Letter to the Editor

Letters to the editor

Friday, July 8, 2005

Stolen sign

Dear editor:

To the person that was observed stealing our "Classic Car Drive" road sign on Monday, June 30, keep it and risk prosecution or put it back where you got it.

Bob Hutchison


On the Ten Commandments rulings

Dear editor:

The "good ship" S.S. Bog set sail last week when the Supreme Court rendered its opinion on the Ten Commandments cases from Kentucky and Texas. In Kentucky, the Ten Commandments had been displayed framed like a picture. The Court said it was illegal to display the Ten Commandments in this way at a government facility. In the Texas case, the Ten Commandments were on a monument that had been displayed for some time. In this case the display was legal. On a radio talk show I listened to, someone used the names of the five justices who rendered the majority opinion; (Souter, Stevens, Briar, O'Connor and Ginsberg) to form the name of a fictional ship to describe how the Supreme Court's opinion is stuck in judicial tyranny.

With Justice Sandra Day O'Connor's resignation on Friday, July 1, a new justice will need to be appointed by President Bush. If you would like to express your opinion for a liberal or a conservative judge call the White House comment line at (202) 456-1414.

Kay Wilson


What's in a name?

Dear editor:

Anyone who has read my recent letters knows that I have desired to raise some positive discussion about Bushwhacker Days and the Confederate Flag. Often people fail to communicate effectively because they view one another from an extreme mindset that limits perspective. Certainly I believe there are absolutes in life, morality and conduct. But I also believe that fear, misunderstanding, and apathy have upheld long-standing partitions isolating race and culture and retarding reason, change, and progress.

Frank Carlton has defended his position about Bushwhackers from several moot points that I won't waste my time addressing. To make such concise separations between the Civil War and slavery is positively "bushwhacky." Whatever interpretations one may have about Abraham Lincoln's views make no difference to the fact that Bushwhacker Days (by that name) and the flag are affiliated with the Civil War and division. What morally conscious person cannot see those ties?

Many of Lincoln's comments can be twisted to sound as if he were in favor of slavery. His main focus was for preservation of the Union. However, he knew that the slavery question was the factor that would either preserve, or rend it. "Slavery is founded in the selfishness of man's nature -- opposition to it, is in his love of justice," he said.

And in addressing the Nebraska law he said again, "... there can be no moral right in the enslaving of one man by another."

I'm afraid embracing one's heritage with tunnel vision has made some folks quite short sighted in their view of our history. I love our country. I believe it's the greatest country in the world and that God has shed His grace upon her to be an example of unity in her diversity. I consider anything symbolic of her division to be an insult as an American and an insult to God's craftsmanship.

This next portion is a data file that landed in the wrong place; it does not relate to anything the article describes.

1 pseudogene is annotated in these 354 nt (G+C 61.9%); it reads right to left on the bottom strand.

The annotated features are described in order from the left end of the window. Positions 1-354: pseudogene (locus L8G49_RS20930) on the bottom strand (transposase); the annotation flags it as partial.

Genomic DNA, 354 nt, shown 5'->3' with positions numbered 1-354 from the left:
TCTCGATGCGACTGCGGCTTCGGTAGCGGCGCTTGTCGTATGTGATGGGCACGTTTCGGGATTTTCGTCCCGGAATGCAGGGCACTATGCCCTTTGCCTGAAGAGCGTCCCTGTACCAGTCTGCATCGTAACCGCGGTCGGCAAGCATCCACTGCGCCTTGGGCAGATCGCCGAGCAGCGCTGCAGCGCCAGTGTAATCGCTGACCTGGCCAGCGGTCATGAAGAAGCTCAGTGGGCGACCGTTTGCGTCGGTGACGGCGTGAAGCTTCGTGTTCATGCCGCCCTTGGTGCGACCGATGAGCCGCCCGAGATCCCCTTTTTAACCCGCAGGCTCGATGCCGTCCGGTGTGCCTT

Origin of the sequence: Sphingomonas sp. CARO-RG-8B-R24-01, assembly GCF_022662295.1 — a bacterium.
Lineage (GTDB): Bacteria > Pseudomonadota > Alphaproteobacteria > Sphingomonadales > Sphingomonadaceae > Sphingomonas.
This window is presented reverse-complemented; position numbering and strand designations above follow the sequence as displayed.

Frank Carlton says "there are those offended by my being a Christian and most likely some race, gender or creed takes offense at my Scots-Irish ancestry." I suppose he is attempting to make it sound like my argument, once again, is "imposing my will on others."

And although I can see (somewhat) his point I feel that it is the kind of extreme mindset that I mentioned above -- one that says, "If Bushwhacker isn't safe --what is?" As a Christian one should realize the Bible says that Christ was sent into the world to reconcile all people to God (2 Cor. 5:18) and if one embraces Christianity one knows that Christ has given all believers the "ministry of reconciliation." I am a Christian myself, and in view of what I feel the Confederacy stood for, it seems that Jesus and Bushwhacker, or Jesus and the Confederate flag, are opposite philosophies. Making the leap that we are dishonoring our ancestors if we admit past fallacies is the most absurd and broad stretch I've ever heard of.

Martin Luther King Jr. warned white churches that if they remained silent and refused to make a stand for equality that they would pay a high price for it later. He said the church was not to be the "master or the slave of the state" but rather the "moral conscious." During his time she failed. I believe that "morality" has fallen to the hands of political leaders since then because the church didn't stand and declare that all men are created equal. I fear in many instances regarding racial issues she still sits.

About Frank Carlton's "Scots-Irish" ancestry, would he be offended if we flew flags that symbolized the beating, murder, rape and sale of his ancestors? From his declaration "so what if it offends someone of another culture," I assume he would not.

Shannon Harwell